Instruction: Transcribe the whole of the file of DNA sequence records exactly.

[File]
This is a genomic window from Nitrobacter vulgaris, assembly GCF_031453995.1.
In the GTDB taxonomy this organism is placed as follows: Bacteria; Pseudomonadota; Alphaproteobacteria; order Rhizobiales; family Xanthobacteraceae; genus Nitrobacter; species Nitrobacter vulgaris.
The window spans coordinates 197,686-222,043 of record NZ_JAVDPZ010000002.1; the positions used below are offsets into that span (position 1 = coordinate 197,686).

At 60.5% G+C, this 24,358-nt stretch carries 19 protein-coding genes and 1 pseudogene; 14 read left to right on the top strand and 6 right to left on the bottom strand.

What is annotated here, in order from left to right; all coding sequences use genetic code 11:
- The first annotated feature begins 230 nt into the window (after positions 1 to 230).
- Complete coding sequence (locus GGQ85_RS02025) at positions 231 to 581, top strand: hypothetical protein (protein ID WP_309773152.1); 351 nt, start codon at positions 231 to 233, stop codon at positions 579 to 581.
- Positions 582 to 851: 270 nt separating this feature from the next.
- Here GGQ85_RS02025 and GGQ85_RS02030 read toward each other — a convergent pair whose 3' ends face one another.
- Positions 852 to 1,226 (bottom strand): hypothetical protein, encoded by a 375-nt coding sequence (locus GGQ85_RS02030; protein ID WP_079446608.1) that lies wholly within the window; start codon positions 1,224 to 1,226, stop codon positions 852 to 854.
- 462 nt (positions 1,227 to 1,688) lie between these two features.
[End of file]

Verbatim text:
This is a genomic window from Nitrobacter vulgaris, assembly GCF_031453995.1.
In the GTDB taxonomy this organism is placed as follows: Bacteria; Pseudomonadota; Alphaproteobacteria; order Rhizobiales; family Xanthobacteraceae; genus Nitrobacter; species Nitrobacter vulgaris.
The window spans coordinates 197,686-222,043 of record NZ_JAVDPZ010000002.1; the positions used below are offsets into that span (position 1 = coordinate 197,686).

At 60.5% G+C, this 24,358-nt stretch carries 19 protein-coding genes and 1 pseudogene; 14 read left to right on the top strand and 6 right to left on the bottom strand.

What is annotated here, in order from left to right; all coding sequences use genetic code 11:
- The first annotated feature begins 230 nt into the window (after positions 1 to 230).
- Complete coding sequence (locus GGQ85_RS02025) at positions 231 to 581, top strand: hypothetical protein (protein ID WP_309773152.1); 351 nt, start codon at positions 231 to 233, stop codon at positions 579 to 581.
- Positions 582 to 851: 270 nt separating this feature from the next.
- Here GGQ85_RS02025 and GGQ85_RS02030 read toward each other — a convergent pair whose 3' ends face one another.
- Positions 852 to 1,226 (bottom strand): hypothetical protein, encoded by a 375-nt coding sequence (locus GGQ85_RS02030; protein ID WP_079446608.1) that lies wholly within the window; start codon positions 1,224 to 1,226, stop codon positions 852 to 854.
- 462 nt (positions 1,227 to 1,688) lie between these two features.